Managing Opportunistic Supplier Product Adulteration: Deferred Payments, Inspection, and Combined Mechanisms. Extended Technical Report

41 Pages Posted: 28 May 2010 Last revised: 3 Apr 2012

See all articles by Volodymyr Babich

Volodymyr Babich

Georgetown University - McDonough School of Business

Christopher S. Tang

University of California, Los Angeles (UCLA) - Anderson School of Management

Date Written: September 14, 2010

Abstract

Recent cases of product adulteration by foreign suppliers have compelled many manufacturers to re-think approaches to deterring suppliers from cutting corners, especially when manufacturers cannot fully monitor and control the suppliers’ actions. Recognizing that process certification programs, such as ISO9000, do not guarantee unadulterated products and that product liability and product warranty with foreign suppliers are rarely enforceable, manufacturers turn to mechanisms that make payments to the suppliers contingent on no defects discovery. In this paper we study: (a) the deferred payment mechanism - the buyer pays the supplier after the deferred payment period only if no adulteration has been discovered by the customers; (b) the inspection mechanism - the buyer pays the supplier is immediately, contingent on product passing the inspection; and (c) the combined mechanism - a combination of the deferred payment and inspection mechanisms. We find the optimal contracts for each mechanism, and describe the Nash equilibria of inspection sub-games for the inspection and the combined mechanisms. The inspection mechanism cannot completely deter the suppliers from product adulteration, while the deferred payment mechanism can. Surprisingly, the combined mechanism is redundant: either the inspection or the deferred payment mechanisms perform just as well. Finally, the four factors that determine the dominance of deferred payment mechanism over the inspection mechanism are: (a) the inspection cost relative to inspection accuracy, (b) the buyer’s liability for adulterated products, (c) the difference in financing rates for the buyer and the supplier relative to the defects discovery rate by customers, and (d) the difference in production costs for adulterated and unadulterated product.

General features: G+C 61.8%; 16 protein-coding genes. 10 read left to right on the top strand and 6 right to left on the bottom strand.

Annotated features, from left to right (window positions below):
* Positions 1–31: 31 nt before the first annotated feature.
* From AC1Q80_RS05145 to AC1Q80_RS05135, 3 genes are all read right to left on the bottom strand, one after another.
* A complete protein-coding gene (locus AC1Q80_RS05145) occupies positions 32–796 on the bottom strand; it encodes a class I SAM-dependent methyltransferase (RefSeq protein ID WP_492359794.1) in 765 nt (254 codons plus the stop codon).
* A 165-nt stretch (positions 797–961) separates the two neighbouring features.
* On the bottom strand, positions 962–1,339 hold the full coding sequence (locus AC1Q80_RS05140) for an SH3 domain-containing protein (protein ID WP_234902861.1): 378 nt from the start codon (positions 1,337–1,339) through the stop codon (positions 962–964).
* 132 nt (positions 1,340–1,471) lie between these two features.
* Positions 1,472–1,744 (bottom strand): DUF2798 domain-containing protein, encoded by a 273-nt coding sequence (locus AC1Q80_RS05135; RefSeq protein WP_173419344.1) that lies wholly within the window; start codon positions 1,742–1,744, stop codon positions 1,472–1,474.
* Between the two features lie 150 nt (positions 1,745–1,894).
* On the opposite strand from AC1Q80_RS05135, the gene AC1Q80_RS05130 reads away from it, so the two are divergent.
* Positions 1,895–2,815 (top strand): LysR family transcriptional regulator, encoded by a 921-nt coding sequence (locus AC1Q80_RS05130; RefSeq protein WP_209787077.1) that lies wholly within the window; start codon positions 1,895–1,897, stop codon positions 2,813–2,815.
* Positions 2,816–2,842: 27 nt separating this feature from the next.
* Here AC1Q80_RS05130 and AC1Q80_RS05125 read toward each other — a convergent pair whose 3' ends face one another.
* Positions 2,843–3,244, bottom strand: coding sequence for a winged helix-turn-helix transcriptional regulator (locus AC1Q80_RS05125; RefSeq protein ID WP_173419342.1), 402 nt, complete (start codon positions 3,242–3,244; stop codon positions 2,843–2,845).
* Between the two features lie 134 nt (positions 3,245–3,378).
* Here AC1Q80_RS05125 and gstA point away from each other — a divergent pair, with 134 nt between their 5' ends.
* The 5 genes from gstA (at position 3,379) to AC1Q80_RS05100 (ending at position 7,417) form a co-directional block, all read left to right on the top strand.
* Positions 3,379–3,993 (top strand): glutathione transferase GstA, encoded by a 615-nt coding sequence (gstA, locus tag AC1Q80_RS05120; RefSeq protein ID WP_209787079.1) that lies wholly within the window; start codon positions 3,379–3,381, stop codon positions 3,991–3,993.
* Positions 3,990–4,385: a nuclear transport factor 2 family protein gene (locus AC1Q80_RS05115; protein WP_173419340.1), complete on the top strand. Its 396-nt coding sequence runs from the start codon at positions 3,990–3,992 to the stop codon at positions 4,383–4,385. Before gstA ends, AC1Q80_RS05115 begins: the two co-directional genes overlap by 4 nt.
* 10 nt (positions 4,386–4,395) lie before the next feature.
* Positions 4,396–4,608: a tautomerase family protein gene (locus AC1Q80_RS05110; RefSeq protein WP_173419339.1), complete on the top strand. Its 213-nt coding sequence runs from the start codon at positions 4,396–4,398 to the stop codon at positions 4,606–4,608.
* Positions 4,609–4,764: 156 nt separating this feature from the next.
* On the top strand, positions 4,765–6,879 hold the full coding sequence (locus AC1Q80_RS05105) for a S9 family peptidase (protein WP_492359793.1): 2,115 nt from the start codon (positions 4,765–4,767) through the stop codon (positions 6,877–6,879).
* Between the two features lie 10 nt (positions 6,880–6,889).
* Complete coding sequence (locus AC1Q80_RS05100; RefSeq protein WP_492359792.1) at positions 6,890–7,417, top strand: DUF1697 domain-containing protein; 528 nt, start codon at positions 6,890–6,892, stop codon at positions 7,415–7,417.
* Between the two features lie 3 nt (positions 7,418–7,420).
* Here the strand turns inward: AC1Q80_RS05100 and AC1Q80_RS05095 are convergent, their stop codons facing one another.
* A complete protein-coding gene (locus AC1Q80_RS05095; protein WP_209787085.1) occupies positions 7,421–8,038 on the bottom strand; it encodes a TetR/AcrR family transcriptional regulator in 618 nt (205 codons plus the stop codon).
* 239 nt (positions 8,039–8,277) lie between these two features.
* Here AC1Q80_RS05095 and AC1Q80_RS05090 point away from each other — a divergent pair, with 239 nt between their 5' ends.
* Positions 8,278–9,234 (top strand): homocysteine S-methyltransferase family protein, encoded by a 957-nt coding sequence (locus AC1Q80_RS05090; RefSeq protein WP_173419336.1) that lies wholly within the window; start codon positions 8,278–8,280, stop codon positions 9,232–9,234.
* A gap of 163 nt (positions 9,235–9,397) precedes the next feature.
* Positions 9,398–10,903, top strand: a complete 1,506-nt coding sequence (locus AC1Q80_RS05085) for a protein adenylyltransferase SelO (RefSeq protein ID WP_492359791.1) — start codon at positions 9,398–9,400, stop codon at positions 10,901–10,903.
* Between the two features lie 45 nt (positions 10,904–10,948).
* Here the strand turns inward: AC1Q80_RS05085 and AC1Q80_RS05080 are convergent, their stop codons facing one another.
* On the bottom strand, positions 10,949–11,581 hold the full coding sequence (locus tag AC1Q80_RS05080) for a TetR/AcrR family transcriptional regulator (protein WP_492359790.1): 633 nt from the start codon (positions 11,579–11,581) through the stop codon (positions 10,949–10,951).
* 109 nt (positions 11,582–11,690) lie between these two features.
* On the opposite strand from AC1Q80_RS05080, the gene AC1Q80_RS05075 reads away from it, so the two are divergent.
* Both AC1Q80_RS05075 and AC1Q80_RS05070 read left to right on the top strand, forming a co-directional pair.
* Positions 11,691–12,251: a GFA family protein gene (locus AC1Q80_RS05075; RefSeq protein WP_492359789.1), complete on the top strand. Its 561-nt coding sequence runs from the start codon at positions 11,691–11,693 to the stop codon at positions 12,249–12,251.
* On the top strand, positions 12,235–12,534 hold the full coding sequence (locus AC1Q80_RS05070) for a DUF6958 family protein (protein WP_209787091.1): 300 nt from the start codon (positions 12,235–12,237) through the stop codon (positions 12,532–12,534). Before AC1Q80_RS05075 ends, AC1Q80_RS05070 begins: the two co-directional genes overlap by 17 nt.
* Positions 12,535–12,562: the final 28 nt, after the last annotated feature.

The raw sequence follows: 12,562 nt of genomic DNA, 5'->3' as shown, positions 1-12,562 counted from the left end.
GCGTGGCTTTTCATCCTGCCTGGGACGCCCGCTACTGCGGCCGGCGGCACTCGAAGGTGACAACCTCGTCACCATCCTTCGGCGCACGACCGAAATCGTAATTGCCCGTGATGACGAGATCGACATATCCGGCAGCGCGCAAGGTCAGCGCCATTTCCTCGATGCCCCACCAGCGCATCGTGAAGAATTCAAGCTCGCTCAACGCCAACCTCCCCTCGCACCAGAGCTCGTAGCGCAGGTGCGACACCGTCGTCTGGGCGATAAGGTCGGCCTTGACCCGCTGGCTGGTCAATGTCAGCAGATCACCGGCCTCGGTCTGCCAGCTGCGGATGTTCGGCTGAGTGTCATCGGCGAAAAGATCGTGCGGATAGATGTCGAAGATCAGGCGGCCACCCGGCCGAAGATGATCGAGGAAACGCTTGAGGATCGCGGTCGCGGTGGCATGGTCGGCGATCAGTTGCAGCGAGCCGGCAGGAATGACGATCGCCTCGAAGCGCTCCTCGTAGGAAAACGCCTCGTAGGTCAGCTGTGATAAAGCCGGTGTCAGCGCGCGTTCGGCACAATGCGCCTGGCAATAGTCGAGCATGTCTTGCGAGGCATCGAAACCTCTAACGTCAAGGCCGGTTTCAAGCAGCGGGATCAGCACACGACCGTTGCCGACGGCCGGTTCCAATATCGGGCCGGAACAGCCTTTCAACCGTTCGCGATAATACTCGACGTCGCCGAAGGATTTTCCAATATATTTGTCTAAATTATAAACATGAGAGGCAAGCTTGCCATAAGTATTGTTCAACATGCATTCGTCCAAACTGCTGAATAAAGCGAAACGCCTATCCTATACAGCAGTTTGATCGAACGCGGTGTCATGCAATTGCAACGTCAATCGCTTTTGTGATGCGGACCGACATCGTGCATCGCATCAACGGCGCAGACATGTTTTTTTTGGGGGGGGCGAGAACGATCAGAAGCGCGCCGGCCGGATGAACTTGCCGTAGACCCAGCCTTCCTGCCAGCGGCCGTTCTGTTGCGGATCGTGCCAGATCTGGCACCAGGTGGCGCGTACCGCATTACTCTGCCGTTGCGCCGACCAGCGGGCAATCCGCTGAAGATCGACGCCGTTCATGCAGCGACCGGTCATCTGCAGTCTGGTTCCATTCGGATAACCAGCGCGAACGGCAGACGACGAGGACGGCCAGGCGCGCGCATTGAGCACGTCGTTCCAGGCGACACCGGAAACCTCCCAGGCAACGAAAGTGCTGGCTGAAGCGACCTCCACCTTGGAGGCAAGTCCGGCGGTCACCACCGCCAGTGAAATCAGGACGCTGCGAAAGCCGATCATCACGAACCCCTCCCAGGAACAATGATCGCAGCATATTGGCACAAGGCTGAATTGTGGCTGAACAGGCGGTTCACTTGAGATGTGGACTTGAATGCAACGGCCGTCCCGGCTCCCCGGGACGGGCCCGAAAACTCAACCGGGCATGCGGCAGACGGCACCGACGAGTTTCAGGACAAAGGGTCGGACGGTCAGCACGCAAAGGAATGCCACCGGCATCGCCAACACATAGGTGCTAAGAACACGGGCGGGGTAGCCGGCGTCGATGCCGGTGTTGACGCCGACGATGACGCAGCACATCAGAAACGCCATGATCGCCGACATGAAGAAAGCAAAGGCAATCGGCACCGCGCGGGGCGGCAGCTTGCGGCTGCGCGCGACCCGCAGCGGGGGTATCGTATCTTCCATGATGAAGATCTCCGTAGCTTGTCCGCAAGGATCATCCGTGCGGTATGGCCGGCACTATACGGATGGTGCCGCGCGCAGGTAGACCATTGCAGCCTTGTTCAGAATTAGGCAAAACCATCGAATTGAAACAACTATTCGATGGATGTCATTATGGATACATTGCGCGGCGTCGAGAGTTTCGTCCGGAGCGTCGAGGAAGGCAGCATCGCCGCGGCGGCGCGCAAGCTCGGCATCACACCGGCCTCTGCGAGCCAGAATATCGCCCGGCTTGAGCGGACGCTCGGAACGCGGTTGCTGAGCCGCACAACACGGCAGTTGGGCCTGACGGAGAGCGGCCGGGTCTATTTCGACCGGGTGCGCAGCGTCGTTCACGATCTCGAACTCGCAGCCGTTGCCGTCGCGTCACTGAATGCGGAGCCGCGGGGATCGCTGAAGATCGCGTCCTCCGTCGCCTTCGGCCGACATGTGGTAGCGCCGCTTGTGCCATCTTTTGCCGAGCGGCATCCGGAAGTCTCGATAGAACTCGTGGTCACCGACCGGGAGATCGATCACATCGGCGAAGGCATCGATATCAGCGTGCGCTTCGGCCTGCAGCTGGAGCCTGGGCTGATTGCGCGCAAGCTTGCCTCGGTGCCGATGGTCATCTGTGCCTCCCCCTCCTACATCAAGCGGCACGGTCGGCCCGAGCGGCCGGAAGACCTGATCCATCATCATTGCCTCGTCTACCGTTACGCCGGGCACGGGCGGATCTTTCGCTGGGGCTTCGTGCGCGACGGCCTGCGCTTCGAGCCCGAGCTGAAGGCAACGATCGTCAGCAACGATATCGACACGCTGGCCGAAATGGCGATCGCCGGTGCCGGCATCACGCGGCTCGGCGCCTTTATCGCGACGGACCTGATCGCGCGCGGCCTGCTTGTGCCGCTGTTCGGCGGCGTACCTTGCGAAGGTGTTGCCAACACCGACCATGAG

Keywords: Supply Risk, Moral Hazard, Quality, Inspection Game, Trade Credit

JEL Classification: C72, L23, C61

Suggested Citation

Babich, Volodymyr and Tang, Christopher S., Managing Opportunistic Supplier Product Adulteration: Deferred Payments, Inspection, and Combined Mechanisms. Extended Technical Report (September 14, 2010). Available at SSRN: https://ssrn.com/abstract=1616944 or http://dx.doi.org/10.2139/ssrn.1616944

Volodymyr Babich (Contact Author)

Georgetown University - McDonough School of Business ( email )

3700 O Street, NW
Washington, DC 20057
United States

Christopher S. Tang

University of California, Los Angeles (UCLA) - Anderson School of Management ( email )

110 Westwood Plaza
Los Angeles, CA 90095-1481
United States

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